Their appearance reminds us of an aeroplane, but they play the role of a satellite. They are neither one nor the other, but seem to combine the advantages of both.
HAPS (High Altitude Pseudo-Satellite) are unmanned aerial systems which carry out their missions at an altitude of around 65,000 feet (about 20,000 metres). They also have a highly interesting feature; namely their ability to fly non-stop during several weeks and even permanently under optimal conditions.
HAPS have raised a dilemma for some governments and companies. Is not an aeroplane, neither is it a satellite, but it behaves like both.
This type of aircraft is ideal to conduct so-called “local persistent” missions that focus on a specific area of interest (which may have a surface area of several hundred kilometres) and provide non-stop services. Depending on the systems they carry, they can act like spy satellites, communications centres and conduct environmental surveillance missions or perform dozens of other tasks. The only constraint they have is the aircraft’s payload, which is the factor that conditions the weight of the equipment which can be carried.
One of the best known advanced HAPS is being developed by Airbus Defence & Space and is known as the Zephyr. This project was originally designed by the British company QinetiQ (set up in 2001 from the UK Defence Evaluation and Research Agency), though Airbus took over the programme in 2013.
Airbus flew the Zephyr for the first time in 2014 at an altitude of almost 19,000 metres above the Dubai desert during six consecutive daytime/nighttime cycles. Many other flights followed, in which the aircraft was subjected to differing altitude, weather and sunlight hour conditions. That latter are particularly significant, seeing as the Zephyr is precisely powered by the sun. Its wings are covered by photovoltaic solar cells which allow the batteries to be charged and the engines to operate. The tests conducted in winter conditions with very short days were likewise a success. The aircraft was able to stay aloft for up to eleven consecutive days in highly unfavourable environments.
The appeal of an unmanned aerial system is evident, given that it is capable of flying almost non-stop at the very edge of the earth’s atmosphere. On the one hand, it is undoubtedly attractive to security forces because it can provide them with an observation post at that altitude that would allow them to conduct continuous surveillance and thereby gather critical intelligence.
Furthermore, there are several fields where these aircraft are especially interesting, including: environmental surveillance, precision agriculture, security and telecommunications. The possibility of offering Internet to remote areas is precisely one of the main reasons why companies are developing this kind of aircraft.
The United Kingdom government was the first to have acquired these systems from Airbus. After having purchased the first unit two years ago, another order for two additional units at an estimated cost of around €14 million has in principle been confirmed. This represents a significant saving on the cost of using satellites for the same tasks.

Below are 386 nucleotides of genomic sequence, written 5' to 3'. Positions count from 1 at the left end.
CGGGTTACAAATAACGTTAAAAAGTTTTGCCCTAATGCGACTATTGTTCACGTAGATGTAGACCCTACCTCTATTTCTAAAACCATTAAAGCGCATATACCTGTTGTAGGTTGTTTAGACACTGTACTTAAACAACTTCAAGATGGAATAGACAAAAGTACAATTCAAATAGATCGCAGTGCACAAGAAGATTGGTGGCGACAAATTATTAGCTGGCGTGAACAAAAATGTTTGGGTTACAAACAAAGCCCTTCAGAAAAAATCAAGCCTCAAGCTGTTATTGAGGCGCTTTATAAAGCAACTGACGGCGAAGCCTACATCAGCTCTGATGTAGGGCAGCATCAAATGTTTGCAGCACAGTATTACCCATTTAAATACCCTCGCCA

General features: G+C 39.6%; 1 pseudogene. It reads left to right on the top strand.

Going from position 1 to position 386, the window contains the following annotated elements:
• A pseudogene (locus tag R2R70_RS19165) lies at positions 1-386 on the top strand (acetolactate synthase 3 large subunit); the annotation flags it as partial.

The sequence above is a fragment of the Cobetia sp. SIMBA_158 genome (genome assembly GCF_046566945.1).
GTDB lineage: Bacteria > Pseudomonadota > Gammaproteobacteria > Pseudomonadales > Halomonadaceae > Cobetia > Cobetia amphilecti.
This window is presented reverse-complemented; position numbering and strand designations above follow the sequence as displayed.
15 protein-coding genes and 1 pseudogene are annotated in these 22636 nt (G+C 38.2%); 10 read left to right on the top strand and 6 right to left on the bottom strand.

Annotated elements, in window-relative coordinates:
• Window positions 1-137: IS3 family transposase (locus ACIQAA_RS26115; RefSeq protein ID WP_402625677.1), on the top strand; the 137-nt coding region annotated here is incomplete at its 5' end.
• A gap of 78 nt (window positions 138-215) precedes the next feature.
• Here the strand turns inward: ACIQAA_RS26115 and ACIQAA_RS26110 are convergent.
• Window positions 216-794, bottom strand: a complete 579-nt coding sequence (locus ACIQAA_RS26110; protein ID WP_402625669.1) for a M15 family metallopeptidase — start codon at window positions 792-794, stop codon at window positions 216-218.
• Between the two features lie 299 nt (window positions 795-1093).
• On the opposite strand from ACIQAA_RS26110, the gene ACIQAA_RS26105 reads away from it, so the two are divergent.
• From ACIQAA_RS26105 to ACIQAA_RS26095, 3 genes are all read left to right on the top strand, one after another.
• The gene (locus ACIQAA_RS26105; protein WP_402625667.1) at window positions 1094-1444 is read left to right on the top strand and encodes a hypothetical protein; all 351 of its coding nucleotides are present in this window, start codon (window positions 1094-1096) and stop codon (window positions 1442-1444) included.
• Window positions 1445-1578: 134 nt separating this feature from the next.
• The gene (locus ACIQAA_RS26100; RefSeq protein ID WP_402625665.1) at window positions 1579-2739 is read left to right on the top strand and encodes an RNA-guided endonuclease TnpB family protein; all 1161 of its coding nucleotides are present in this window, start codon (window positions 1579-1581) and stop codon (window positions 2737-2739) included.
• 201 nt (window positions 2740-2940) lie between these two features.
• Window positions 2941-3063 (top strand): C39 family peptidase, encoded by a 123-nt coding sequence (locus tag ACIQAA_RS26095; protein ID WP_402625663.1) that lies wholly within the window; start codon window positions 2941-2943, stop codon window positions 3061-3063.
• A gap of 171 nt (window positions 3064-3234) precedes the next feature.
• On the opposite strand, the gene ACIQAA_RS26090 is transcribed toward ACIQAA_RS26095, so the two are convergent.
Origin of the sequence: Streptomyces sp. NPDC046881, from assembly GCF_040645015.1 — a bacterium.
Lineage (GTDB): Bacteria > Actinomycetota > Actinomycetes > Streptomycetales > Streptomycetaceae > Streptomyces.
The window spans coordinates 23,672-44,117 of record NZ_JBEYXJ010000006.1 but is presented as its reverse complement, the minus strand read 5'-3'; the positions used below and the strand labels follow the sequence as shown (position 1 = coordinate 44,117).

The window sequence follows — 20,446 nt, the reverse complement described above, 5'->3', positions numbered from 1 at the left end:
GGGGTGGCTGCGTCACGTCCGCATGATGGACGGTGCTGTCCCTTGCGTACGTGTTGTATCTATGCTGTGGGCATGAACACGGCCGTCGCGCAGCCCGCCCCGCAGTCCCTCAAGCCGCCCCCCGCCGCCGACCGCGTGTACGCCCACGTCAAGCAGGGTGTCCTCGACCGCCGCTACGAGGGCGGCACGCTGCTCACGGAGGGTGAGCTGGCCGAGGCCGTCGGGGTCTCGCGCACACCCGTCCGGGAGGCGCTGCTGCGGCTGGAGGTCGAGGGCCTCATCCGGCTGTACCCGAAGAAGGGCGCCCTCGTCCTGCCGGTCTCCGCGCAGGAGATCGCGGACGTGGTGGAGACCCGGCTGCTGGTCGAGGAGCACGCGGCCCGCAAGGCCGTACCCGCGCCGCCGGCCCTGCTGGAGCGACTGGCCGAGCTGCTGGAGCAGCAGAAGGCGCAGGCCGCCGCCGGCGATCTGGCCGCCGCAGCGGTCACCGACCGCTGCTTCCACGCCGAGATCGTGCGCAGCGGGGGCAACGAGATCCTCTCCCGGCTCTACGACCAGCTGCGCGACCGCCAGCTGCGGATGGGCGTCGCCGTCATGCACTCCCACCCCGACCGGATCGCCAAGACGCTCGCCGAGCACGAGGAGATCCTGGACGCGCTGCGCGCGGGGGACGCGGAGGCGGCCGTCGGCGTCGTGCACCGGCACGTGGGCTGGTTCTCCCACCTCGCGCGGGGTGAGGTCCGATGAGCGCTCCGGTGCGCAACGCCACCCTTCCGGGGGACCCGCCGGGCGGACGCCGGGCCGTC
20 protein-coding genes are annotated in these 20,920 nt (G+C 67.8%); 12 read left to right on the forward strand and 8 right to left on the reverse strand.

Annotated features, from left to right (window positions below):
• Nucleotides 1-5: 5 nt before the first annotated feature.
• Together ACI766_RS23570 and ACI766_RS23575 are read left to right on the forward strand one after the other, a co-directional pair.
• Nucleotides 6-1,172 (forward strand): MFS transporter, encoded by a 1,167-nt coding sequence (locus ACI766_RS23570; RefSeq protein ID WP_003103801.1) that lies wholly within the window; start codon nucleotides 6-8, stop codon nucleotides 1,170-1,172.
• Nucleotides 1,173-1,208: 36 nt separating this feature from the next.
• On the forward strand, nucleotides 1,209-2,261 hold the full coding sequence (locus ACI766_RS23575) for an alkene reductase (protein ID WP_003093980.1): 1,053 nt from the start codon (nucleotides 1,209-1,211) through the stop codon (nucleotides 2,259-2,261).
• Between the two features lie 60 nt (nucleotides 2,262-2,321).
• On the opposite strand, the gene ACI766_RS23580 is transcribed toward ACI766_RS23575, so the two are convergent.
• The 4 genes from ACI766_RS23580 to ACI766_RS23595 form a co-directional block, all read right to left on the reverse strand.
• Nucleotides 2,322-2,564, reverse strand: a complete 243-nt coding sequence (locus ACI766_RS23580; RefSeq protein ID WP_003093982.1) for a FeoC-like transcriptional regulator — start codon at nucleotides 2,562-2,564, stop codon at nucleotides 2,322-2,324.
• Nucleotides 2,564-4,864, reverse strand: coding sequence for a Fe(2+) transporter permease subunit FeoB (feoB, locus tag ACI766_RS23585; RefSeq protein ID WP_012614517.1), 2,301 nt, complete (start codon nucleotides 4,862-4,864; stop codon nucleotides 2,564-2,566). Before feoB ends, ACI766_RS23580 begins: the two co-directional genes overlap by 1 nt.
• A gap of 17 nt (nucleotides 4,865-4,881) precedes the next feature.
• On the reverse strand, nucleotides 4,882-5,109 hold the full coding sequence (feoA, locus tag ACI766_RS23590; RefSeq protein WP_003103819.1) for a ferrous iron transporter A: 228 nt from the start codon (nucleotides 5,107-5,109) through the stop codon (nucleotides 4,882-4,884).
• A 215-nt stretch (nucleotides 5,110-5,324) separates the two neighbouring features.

HAPS have raised a dilemma for some governments and companies. Choosing to use an aerial system that allows activities to be performed which up to now were done by satellites, but at a much lower cost, is obviously attractive.
Nonetheless, the sectors dedicated to manufacturing and launching satellites have not stood still and their costs are nowhere near what they were a decade ago. They are not even close. The entry into the market of private companies which compete directly with large manufacturers has changed the market’s rules. There are presently several hundred companies and research centres that build micro-satellites in which conventional components are used and whose functionality is in keeping with the requirements of potential customers. The CubeSat concept is a clear exponent of this trend.
Similarly, not only large space agencies are capable of putting satellites into orbit today. A fair number of companies are creating low-cost launch systems. Neither can we forget the wager placed by large companies (like Blue Origin or Space X) on the design of rocket launcher recovery systems.
As a matter of fact, we are facing a radically different scenario from the one which reigned just a few years ago. The possibilities are many and highly varied. To top it all off, prices are very competitive.
The Zephyr programme comes into play in this context. Is not an aeroplane, neither is it a satellite, but it behaves like both. Its price is also cheaper than both. It is aimed at operating at a budget of less than €900 per flight hour.
It is an option that is worth taking into account, and we will surely hear much more about it in the coming years.